It’s called a Federal Reserve note. It has their name on it. And the Federal Reserve is run by the global bankster cartel. So it was never your money. It was always their money. They were just gracious enough to let you use it.

    One has to feel badly for young people these days, knowing that they have no hope for the future. They will not know what money is, but then, cows and chickens and pigs do not know what money is either. Livestock have no use for it.

    • Dave says:

      We are not only “allowed” to use it, we are then forced to pay interest on it in order to use it as currency.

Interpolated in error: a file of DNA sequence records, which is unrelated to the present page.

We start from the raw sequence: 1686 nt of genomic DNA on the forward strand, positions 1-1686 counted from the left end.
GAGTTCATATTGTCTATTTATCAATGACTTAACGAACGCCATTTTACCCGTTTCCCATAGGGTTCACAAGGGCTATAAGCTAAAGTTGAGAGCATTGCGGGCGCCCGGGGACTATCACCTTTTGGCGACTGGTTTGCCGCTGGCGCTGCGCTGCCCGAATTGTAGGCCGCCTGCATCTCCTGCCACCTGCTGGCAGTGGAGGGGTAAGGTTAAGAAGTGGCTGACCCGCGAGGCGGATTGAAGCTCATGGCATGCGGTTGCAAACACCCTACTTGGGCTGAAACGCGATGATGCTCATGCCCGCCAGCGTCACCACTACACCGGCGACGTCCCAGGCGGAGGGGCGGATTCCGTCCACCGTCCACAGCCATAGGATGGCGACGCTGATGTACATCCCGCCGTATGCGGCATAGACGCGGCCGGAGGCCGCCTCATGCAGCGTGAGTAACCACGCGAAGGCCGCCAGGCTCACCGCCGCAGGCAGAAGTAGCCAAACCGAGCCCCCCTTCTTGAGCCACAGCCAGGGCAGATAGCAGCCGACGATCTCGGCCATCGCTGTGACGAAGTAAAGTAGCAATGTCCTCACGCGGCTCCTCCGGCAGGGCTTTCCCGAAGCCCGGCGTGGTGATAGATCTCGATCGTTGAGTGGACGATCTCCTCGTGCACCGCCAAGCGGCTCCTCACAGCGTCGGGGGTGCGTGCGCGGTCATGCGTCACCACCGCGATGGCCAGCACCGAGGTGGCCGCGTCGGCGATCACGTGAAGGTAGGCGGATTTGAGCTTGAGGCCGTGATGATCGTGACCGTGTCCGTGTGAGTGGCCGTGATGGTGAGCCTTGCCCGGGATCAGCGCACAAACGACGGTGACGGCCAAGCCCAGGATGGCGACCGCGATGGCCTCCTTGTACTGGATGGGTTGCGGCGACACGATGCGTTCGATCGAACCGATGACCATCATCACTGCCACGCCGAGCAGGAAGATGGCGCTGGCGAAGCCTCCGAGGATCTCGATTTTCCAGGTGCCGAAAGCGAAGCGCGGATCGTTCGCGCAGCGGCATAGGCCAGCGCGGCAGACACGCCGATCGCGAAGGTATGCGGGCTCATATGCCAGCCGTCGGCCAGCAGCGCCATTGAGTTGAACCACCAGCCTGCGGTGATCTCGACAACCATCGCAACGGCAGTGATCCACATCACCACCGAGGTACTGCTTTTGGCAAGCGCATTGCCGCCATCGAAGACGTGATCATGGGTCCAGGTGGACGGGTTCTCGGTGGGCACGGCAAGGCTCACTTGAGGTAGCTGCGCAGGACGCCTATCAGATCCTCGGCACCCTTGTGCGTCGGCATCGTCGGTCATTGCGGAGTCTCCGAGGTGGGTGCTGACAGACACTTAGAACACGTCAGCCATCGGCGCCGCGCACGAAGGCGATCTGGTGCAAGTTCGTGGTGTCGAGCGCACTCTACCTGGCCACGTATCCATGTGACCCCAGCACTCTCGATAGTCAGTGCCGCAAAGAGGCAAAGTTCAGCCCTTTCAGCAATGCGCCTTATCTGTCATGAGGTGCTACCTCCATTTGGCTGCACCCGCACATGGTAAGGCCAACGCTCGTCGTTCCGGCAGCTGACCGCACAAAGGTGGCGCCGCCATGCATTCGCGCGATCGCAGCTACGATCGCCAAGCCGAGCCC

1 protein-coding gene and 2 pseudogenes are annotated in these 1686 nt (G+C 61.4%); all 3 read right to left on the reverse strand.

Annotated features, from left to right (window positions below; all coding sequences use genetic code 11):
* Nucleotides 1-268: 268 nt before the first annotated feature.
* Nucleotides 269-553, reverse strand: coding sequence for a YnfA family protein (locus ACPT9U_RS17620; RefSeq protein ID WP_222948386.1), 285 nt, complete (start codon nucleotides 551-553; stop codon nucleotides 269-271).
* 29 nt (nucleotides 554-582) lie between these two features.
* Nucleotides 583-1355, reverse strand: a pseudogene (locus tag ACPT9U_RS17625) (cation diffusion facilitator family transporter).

Interesting that it is called a Federal Reserve Note. A first year law student knows that any word for debt used in litigation is called a note.

  8. Mary says:

    I have absolutely no problem playing along with their cashless party, so long as I have my gold and silver stacked up. I ain’t gonna sell them for all the cash in the world.

    • Petunia says:

      Mary, I wish you well with your gold and silver. But I would rather be holding currency from real issuers, Yuan, Reales, Rupees, even Pesos. Currency is popular because it is convenient to use. Learn how to convert currencies from one to another and keep some around. Other than that stock up on stuff you can really use.

  9. Paulo says: